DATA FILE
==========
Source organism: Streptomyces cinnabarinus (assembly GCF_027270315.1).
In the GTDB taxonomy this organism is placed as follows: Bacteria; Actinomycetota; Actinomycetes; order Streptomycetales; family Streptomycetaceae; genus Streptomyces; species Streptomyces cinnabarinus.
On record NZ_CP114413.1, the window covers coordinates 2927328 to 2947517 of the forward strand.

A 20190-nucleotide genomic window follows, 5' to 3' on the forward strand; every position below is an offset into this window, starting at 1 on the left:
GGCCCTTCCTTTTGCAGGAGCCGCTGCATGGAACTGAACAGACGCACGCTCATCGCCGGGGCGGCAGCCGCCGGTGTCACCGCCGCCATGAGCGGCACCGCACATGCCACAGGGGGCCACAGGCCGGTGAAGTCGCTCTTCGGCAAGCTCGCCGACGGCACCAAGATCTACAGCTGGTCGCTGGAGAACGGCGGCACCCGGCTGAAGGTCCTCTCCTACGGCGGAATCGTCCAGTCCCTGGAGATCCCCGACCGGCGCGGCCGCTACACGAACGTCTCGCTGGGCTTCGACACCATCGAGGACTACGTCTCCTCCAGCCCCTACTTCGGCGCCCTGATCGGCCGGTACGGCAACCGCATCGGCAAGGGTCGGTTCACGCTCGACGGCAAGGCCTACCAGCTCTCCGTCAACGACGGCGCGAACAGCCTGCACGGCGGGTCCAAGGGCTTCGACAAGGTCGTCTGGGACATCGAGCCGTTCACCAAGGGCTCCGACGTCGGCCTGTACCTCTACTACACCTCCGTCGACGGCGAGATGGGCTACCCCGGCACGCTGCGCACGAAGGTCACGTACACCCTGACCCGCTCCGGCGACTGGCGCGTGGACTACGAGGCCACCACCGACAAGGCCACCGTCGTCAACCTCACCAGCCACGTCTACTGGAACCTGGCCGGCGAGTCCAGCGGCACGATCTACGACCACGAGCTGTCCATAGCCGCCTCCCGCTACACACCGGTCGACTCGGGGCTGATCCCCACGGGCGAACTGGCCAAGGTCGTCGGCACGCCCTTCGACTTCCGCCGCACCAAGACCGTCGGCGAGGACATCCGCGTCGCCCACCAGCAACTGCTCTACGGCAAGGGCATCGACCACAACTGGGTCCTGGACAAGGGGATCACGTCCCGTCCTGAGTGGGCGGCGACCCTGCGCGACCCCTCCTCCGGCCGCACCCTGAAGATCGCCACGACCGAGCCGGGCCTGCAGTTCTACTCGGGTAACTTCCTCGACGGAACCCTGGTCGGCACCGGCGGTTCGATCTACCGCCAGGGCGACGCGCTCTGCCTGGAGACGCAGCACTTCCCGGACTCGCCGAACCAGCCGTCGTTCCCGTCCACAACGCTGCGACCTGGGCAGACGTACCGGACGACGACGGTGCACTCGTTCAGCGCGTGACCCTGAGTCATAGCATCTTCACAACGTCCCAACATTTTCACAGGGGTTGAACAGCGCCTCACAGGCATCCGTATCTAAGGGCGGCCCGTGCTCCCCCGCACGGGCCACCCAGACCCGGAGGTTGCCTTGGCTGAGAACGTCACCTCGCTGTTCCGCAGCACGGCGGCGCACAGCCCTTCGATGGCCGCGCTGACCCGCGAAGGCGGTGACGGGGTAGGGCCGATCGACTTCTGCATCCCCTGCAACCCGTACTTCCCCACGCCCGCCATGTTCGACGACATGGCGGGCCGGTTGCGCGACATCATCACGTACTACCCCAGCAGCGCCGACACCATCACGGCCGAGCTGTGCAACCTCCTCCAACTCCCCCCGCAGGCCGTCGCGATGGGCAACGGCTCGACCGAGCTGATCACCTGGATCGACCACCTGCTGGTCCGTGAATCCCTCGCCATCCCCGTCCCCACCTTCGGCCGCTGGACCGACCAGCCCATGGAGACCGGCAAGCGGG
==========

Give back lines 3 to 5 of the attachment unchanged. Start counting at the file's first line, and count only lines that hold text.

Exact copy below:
On record NZ_CP114413.1, the window covers coordinates 2927328 to 2947517 of the forward strand.

A 20190-nucleotide genomic window follows, 5' to 3' on the forward strand; every position below is an offset into this window, starting at 1 on the left:
GGCCCTTCCTTTTGCAGGAGCCGCTGCATGGAACTGAACAGACGCACGCTCATCGCCGGGGCGGCAGCCGCCGGTGTCACCGCCGCCATGAGCGGCACCGCACATGCCACAGGGGGCCACAGGCCGGTGAAGTCGCTCTTCGGCAAGCTCGCCGACGGCACCAAGATCTACAGCTGGTCGCTGGAGAACGGCGGCACCCGGCTGAAGGTCCTCTCCTACGGCGGAATCGTCCAGTCCCTGGAGATCCCCGACCGGCGCGGCCGCTACACGAACGTCTCGCTGGGCTTCGACACCATCGAGGACTACGTCTCCTCCAGCCCCTACTTCGGCGCCCTGATCGGCCGGTACGGCAACCGCATCGGCAAGGGTCGGTTCACGCTCGACGGCAAGGCCTACCAGCTCTCCGTCAACGACGGCGCGAACAGCCTGCACGGCGGGTCCAAGGGCTTCGACAAGGTCGTCTGGGACATCGAGCCGTTCACCAAGGGCTCCGACGTCGGCCTGTACCTCTACTACACCTCCGTCGACGGCGAGATGGGCTACCCCGGCACGCTGCGCACGAAGGTCACGTACACCCTGACCCGCTCCGGCGACTGGCGCGTGGACTACGAGGCCACCACCGACAAGGCCACCGTCGTCAACCTCACCAGCCACGTCTACTGGAACCTGGCCGGCGAGTCCAGCGGCACGATCTACGACCACGAGCTGTCCATAGCCGCCTCCCGCTACACACCGGTCGACTCGGGGCTGATCCCCACGGGCGAACTGGCCAAGGTCGTCGGCACGCCCTTCGACTTCCGCCGCACCAAGACCGTCGGCGAGGACATCCGCGTCGCCCACCAGCAACTGCTCTACGGCAAGGGCATCGACCACAACTGGGTCCTGGACAAGGGGATCACGTCCCGTCCTGAGTGGGCGGCGACCCTGCGCGACCCCTCCTCCGGCCGCACCCTGAAGATCGCCACGACCGAGCCGGGCCTGCAGTTCTACTCGGGTAACTTCCTCGACGGAACCCTGGTCGGCACCGGCGGTTCGATCTACCGCCAGGGCGACGCGCTCTGCCTGGAGACGCAGCACTTCCCGGACTCGCCGAACCAGCCGTCGTTCCCGTCCACAACGCTGCGACCTGGGCAGACGTACCGGACGACGACGGTGCACTCGTTCAGCGCGTGACCCTGAGTCATAGCATCTTCACAACGTCCCAACATTTTCACAGGGGTTGAACAGCGCCTCACAGGCATCCGTATCTAAGGGCGGCCCGTGCTCCCCCGCACGGGCCACCCAGACCCGGAGGTTGCCTTGGCTGAGAACGTCACCTCGCTGTTCCGCAGCACGGCGGCGCACAGCCCTTCGATGGCCGCGCTGACCCGCGAAGGCGGTGACGGGGTAGGGCCGATCGACTTCTGCATCCCCTGCAACCCGTACTTCCCCACGCCCGCCATGTTCGACGACATGGCGGGCCGGTTGCGCGACATCATCACGTACTACCCCAGCAGCGCCGACACCATCACGGCCGAGCTGTGCAACCTCCTCCAACTCCCCCCGCAGGCCGTCGCGATGGGCAACGGCTCGACCGAGCTGATCACCTGGATCGACCACCTGCTGGTCCGTGAATCCCTCGCCATCCCCGTCCCCACCTTCGGCCGCTGGACCGACCAGCCCATGGAGACCGGCAAGCGGG